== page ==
They say James Cameron dreamed the planet of Pandora into fruition. They say he thought of all the organisms many many years ago, and only recently had the opportunity to put those ideas onto the the screen. The technology that the film required was apparently invented and evolved as the picture came to be, which means that another movie like this will require film-makers to learn the technology all over again, and will thus take a long time. This film has been in the works for about a decade now according to Cameron so no wonder why there’s so much detail.

Many movies nowadays use CGI to display eye-numbing action sequences. Recent films like “Transformers-Revenge of the Fallen”, “District 9” and “Star Trek” use CGI for raising the bar in terms of action sequences, but this movie is different. My favourite use of CGI in “Avatar” was its implementation into the romantic sequence between the two main protagonists. This isn’t really a spoiler because any movie goer, or any person who has the slightest sense of expectation would assume Saldana’s Neytiri, and Worthington’s Sully to become romantically involved. It’s a given, but the way they show the bond between the two is actually quite sweet.

I’ll admit it. I like watching movies like “Love Actually” and “The Notebook”. They are fun, and you really don’t have to think, just watch it to enjoy it. They are not brash and head hurting, and you know you’ll get an ending out of it that won’t be terrifying, so watching how the bond between Sully and Neytiri was a good break from the usual action sequences after action sequences common in today’s movies.

Soaking up the planet is a daunting task especially when you consider that each scene is different, they don’t really recycle the organisms from one shot to another, and they sort of created everything from scratch. This just shows there was an enormous amount of work put into the film.

I won’t reveal mush more about the plot. Just what I thought of it as a whole.

I thought the movie was short. There wasn’t anything wrong with how long the movie was, it was 2 hours 40 minutes in length, but I honestly could have sat for another 20 minutes of so, just to make it an even 3 hours. I enjoyed the scenes on Pandora more than the ones on the spacecraft or base station, but understand they were for plot developments and for showing the duality in the lives of the characters, and that is no fault to the director (maybe the producers aiming for a time limit). My favorite scenes far outweighed those that lacked. I especially didn’t like Stephen Lang for the first 30 min, and felt he was overacting a bit much.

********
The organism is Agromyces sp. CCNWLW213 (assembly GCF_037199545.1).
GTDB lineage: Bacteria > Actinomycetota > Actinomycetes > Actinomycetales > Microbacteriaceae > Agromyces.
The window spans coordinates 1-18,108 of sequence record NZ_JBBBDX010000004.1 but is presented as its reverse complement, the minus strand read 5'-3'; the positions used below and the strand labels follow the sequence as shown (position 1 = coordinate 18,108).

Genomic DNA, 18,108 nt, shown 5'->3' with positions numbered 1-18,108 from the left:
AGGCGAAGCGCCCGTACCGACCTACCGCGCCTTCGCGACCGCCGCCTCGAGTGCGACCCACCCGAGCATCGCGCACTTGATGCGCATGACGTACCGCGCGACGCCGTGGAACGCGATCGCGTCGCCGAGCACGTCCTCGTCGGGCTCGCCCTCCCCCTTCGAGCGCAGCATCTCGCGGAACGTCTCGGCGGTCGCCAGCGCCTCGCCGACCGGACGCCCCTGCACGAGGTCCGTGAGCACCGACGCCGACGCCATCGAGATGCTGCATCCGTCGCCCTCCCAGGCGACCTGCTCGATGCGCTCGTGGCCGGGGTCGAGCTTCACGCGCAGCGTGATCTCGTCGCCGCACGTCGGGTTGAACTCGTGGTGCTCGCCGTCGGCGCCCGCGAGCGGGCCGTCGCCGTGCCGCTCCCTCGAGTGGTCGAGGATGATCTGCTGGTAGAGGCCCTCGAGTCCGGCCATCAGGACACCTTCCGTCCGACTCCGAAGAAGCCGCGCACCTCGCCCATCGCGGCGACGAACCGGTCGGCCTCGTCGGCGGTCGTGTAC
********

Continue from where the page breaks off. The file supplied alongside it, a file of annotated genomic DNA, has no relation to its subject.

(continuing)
I thought the film was a visual delight, and will hold up very well into the future as the future of 3D film. Its box-office power is already something to behold, generating $1 Billion in 17 days and counting, and it looks like I will move into 2nd place behind Titanic (another James Cameron international blockbuster). Avatar’s foreign haul is something to behold. It might give Titanic a run for its money, but when adjusted for inflation, perhaps not. Still though, if you were to adjust for inflation, it’s have to duke it out with the likes of Gone With The Wind and Star Wars. Its number1 three weeks in a row, and that’s something to note too. Another thing to realize is that James Cameron is now the only director to hold two movies with $1 billion plus gross. Neigh-sayers can say neigh no more to Mr. Money and it should once again crown him as the champion of the box office.

In terms of a rating: I’d give it:


I choose this because it really was a great movie, its something I think everybody should see, not once, but multiple times as there’s so much to absorb and the story telling is brilliant, and the themes are very relevant to today’s times and will be relevant into the future. Also I’d like everyone to appreciate the movie for what it is, a great movie that entertains you to your core.

Its not the most original film, but it does a great job nonetheless.

Watch it and you will enjoy it.